The Observer is a student-run, daily print & online newspaper serving Notre Dame, Saint Mary's & Holy Cross. Learn about us.



Neil Young continues to forge new paths with “Chrome Dreams II”

James Costa | Thursday, November 8, 2007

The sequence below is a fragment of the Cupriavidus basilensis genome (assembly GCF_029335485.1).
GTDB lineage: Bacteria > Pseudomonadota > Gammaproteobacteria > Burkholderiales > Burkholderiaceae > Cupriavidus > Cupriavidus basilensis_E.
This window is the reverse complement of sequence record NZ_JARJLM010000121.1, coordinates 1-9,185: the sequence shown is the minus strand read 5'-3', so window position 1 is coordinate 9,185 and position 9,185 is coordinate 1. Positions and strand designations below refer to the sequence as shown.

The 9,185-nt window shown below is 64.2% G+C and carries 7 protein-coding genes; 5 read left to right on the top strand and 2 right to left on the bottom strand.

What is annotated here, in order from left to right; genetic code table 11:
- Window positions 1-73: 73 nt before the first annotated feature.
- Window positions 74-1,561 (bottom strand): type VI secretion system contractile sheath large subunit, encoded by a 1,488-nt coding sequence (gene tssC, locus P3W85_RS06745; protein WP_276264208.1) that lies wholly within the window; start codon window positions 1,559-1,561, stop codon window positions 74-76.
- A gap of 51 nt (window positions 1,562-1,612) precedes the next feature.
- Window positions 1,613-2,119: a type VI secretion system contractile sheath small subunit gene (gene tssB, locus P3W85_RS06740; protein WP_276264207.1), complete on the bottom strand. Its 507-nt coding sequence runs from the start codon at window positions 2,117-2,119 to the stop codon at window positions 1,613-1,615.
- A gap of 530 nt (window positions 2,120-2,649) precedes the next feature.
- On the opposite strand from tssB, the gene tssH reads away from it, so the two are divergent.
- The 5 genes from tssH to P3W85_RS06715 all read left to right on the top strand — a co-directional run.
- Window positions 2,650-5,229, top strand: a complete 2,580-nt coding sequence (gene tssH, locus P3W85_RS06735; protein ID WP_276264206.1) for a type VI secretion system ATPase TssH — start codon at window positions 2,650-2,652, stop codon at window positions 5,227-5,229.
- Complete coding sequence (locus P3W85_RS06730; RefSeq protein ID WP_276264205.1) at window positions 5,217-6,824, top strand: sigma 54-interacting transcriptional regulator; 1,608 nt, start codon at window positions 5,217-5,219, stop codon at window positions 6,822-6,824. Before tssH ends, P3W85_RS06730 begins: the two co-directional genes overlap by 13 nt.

There are reasons why certain artists are considered enduring and classic, and as they age, continue to produce material that attracts mainstream listeners. Neil Young’s newest album, “Chrome Dreams II,” makes it clear why he is still considered one of the preeminent rock artists. It is a record that is as rough as it is refined, and as poignant as it is ferocious.The record’s name is a nod to “Chrome Dreams,” the unreleased record from the late 1970s that has now been established as the likely source of Young classics such as “Powderfinger” and “Like a Hurricane.” Though the original was never released, Young’s use of the II in the title signals to fans that he is back in classic Neil Young form. After a string of concept albums like “Greendale,” the charging Neil Young is stronger than he has been in almost 20 years. The album focuses on the nature of love and life. Songs like “Beautiful Bluebird,” “Shining Light” and “Ever After” are sweet, almost melancholic tributes to the loves of his life. More subtle in these songs is Young’s awareness of his own mortality and the prospect of growing old. “Ever After” has perhaps the most simply affecting lyrics of the album, reading “I love to see you smilin’ / And hear your voice so fair / And in the ever after / I know you’re always there.” It is uncluttered, classic and enduring music – some of the best Young has ever made. The rousing and harder songs on the record are arguably its highlight, with an almost frightening display of musical emotion funneled into songs like “Ordinary People,” “Spirit Road,” “Dirty Old Man,” and “No Hidden Path.” “Ordinary People” in particular is stunning. The highlight of the album, it unrolls over 18 minutes in a collection of stories about downtrodden people struggling to make a living. With its accounts of everyone from drug lords to boxers to homeless factory workers to rich corporate men like Lee Iacocca, it is one of the most powerful pieces of rock and roll. While the record is as fresh as Young has sounded in years, he achieves the effect with help from members of his old bands – the Stray Gators, the Bluenotes and Crazy Horse. Young’s ability to create a new sound with musicians that he spent years, even decades with is exciting to hear and reminds listeners of the history of the music. Young has always said he wishes to continue forging new paths and new directions with his music. He is not a fan of farewell tours or greatest hits tours. Rather, his desire to always create rather than rehash has allowed him to stay far more important and vital than artists relegated to nostalgic rock and roll history. By creating new music and bringing new energy to his recordings, Young has crafted a brilliant and focused record that speaks to the complexities of the human condition. It is truly marvelous and worth a listen.